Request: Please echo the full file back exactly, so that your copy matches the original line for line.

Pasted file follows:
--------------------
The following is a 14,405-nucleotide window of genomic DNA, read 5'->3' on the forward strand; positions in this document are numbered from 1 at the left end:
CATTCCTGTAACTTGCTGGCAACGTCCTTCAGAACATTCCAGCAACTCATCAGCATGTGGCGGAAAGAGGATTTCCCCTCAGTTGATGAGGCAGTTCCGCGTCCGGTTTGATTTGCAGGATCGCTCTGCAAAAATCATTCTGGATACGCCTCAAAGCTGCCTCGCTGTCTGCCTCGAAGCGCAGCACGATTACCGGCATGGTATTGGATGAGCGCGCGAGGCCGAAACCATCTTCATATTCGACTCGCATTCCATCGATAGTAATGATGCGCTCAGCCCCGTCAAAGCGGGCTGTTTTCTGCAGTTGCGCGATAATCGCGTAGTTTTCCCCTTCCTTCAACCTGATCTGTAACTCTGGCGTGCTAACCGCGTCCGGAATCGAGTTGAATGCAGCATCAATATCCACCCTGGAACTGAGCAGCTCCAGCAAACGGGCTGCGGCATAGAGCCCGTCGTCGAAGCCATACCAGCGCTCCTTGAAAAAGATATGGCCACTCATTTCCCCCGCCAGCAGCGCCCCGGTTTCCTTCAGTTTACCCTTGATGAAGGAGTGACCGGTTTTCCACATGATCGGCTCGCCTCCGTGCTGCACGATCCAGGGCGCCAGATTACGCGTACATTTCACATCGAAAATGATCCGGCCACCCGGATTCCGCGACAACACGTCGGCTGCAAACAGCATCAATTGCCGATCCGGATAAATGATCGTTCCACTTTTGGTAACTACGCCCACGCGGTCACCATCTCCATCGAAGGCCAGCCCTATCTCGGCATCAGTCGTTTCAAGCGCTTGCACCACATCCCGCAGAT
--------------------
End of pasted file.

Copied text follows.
The following is a 14,405-nucleotide window of genomic DNA, read 5'->3' on the forward strand; positions in this document are numbered from 1 at the left end:
CATTCCTGTAACTTGCTGGCAACGTCCTTCAGAACATTCCAGCAACTCATCAGCATGTGGCGGAAAGAGGATTTCCCCTCAGTTGATGAGGCAGTTCCGCGTCCGGTTTGATTTGCAGGATCGCTCTGCAAAAATCATTCTGGATACGCCTCAAAGCTGCCTCGCTGTCTGCCTCGAAGCGCAGCACGATTACCGGCATGGTATTGGATGAGCGCGCGAGGCCGAAACCATCTTCATATTCGACTCGCATTCCATCGATAGTAATGATGCGCTCAGCCCCGTCAAAGCGGGCTGTTTTCTGCAGTTGCGCGATAATCGCGTAGTTTTCCCCTTCCTTCAACCTGATCTGTAACTCTGGCGTGCTAACCGCGTCCGGAATCGAGTTGAATGCAGCATCAATATCCACCCTGGAACTGAGCAGCTCCAGCAAACGGGCTGCGGCATAGAGCCCGTCGTCGAAGCCATACCAGCGCTCCTTGAAAAAGATATGGCCACTCATTTCCCCCGCCAGCAGCGCCCCGGTTTCCTTCAGTTTACCCTTGATGAAGGAGTGACCGGTTTTCCACATGATCGGCTCGCCTCCGTGCTGCACGATCCAGGGCGCCAGATTACGCGTACATTTCACATCGAAAATGATCCGGCCACCCGGATTCCGCGACAACACGTCGGCTGCAAACAGCATCAATTGCCGATCCGGATAAATGATCGTTCCACTTTTGGTAACTACGCCCACGCGGTCACCATCTCCATCGAAGGCCAGCCCTATCTCGGCATCAGTCGTTTCAAGCGCTTGCACCACATCCCGCAGAT